How to get LiveChat API data with Microsoft Excel or Power BI

Janis Sturis in Tutorials, on October 14, 2018, Comments
This is a guest post from Jānis Stūris. Jānis is working with data on daily basis and shares his experience at Data Cornering Blog. This article was orignally posted at his blog.

I’m writing about topics that I found interesting in my experience. I hope that You will find some useful stuff in this blog and share your opinion in comments.

English is not my native language, and that is the reason why I’m a big fan of Grammarly. My writing would be worse without it, and I totally recommend it to try for yourself.

Also, I have a blog in Latvian – excel.lv, check it out and may the Google Translate be with you.

Here is an example with getting LiveChat transcripts right into Microsoft Excel Power Query or Power BI. Chat conversations are not the most convenient data what you can get through the API, because results are divided into pages, each containing 25 chats. So in the further post is a simple method of how to make pagination in Power Query.

If you want to skip the details, at the end of this post I published M code that you can use in Excel or Power BI Blank Query.

First of all here are instructions how the API works and how to make a call for all ended chats to see all texts that were written, all events, etc.

As you see in sample request below you will need username and password:

  • Username is your LiveChat username;
  • The password is your API key which you can get in your LiveChat profile and “My API key section” or by following this link. Here are some additional instructions.

Now you can make request link as shown in API instructions. For example, all chat transcripts from 2018-09-01 to 2018-09-03 and first page. In further, I will explain how to get all the pages of chats and how to make data ranges in a more flexible way. LiveChat may be working on European servers, and in that case, request link is different from default instructions (that was my situation).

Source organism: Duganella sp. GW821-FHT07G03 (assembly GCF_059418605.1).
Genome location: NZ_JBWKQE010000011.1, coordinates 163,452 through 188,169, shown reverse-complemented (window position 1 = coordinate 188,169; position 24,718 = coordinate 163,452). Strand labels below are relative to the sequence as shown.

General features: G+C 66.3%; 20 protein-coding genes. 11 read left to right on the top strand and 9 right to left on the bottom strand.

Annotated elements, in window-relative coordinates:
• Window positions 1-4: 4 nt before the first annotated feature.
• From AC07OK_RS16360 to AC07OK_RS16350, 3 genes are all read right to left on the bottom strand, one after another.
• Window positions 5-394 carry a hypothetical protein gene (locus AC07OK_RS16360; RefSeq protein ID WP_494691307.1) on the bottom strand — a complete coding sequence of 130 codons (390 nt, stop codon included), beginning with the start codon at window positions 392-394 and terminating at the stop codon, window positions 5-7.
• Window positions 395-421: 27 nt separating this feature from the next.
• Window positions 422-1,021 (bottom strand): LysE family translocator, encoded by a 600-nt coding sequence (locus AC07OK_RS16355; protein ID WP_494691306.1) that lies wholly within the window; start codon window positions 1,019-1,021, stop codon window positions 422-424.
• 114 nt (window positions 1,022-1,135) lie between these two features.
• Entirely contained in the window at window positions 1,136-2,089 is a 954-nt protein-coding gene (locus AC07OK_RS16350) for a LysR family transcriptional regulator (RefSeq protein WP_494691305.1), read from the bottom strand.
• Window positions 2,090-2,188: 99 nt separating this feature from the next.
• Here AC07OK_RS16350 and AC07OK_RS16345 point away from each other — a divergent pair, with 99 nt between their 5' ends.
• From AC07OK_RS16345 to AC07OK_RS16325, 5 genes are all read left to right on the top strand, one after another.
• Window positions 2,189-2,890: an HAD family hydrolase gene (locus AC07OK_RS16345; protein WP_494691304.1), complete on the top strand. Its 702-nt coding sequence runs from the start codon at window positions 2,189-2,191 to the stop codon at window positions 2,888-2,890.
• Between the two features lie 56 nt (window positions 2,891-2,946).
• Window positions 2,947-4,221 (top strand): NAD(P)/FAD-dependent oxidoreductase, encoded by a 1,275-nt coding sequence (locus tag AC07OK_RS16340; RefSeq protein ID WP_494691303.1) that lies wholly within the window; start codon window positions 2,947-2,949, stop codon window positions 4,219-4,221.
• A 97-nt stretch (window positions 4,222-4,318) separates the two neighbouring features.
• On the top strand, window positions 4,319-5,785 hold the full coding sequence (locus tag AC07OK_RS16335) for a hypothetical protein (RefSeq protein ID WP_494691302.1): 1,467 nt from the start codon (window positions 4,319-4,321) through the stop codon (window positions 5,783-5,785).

https://api.livechatinc.com/v2/chats?date_from=2018-09-01&date_to=2018-09-03&page=1

Next steps are in Excel 2016, but there is a very similar approach in Power Query Add-in or Power BI.

1. Go to Data -> New Query -> From Other Data Sources -> From Web. If you have an option From Json then even better – go ahead with that. Write your request in URL box.

2. In authentication window change type to Basic and use your LiveChat username and API Key as a password.

3. If those steps are successful Power Query Editor Window appears with the summary information about the request. As you see in the next picture, there are 20 pages with chat, but we are requesting only first. For that reason, we will make some pagination in Power Query and combine all those pages. But first, we have to do all necessary actions with chats that are on the first page.

4. Click on List to get chat transcripts. The result will look like this.

5. In Power Query’s Transform tab click on To Table.

6. In To Table window everything stays the same.

7. Expand all the record in Column1 (I prefer not to use the original column name as a prefix).

8. Then expand into new rows all necessary columns whose content you would like to see. For example messages and events. But be careful because by expanding some columns you can duplicate chat messages.

9. Let’s modify connection string with parameters for dates (so it will be easy to change them). In Power Query’s Home tab find Manage Parameters icon and choose New Parameter.

10. Make parameter datefrom and parameter dateto as shown below.

11. Go to your transcript query (I will call it Pagination) and in View tab open Advanced Editor.

12. Modify Source with date parameters in quotation marks and & symbols (for example “&date_from&”).

13. Let’s modify the page number in Source string and make this query as a function called Page. This will be used for pagination.

14. Make another connection where the magic will happen – we will detect a number of pages in the request and make some loop to gather all transcripts in one table. The easiest way is to copy M code form last query, go Data -> New Query -> From Other Data Sources -> Blank Query. Give it a name Transcripts. Open Advanced Editor, paste the code and simplify like this…

15. In the Convert tab click on Into Table.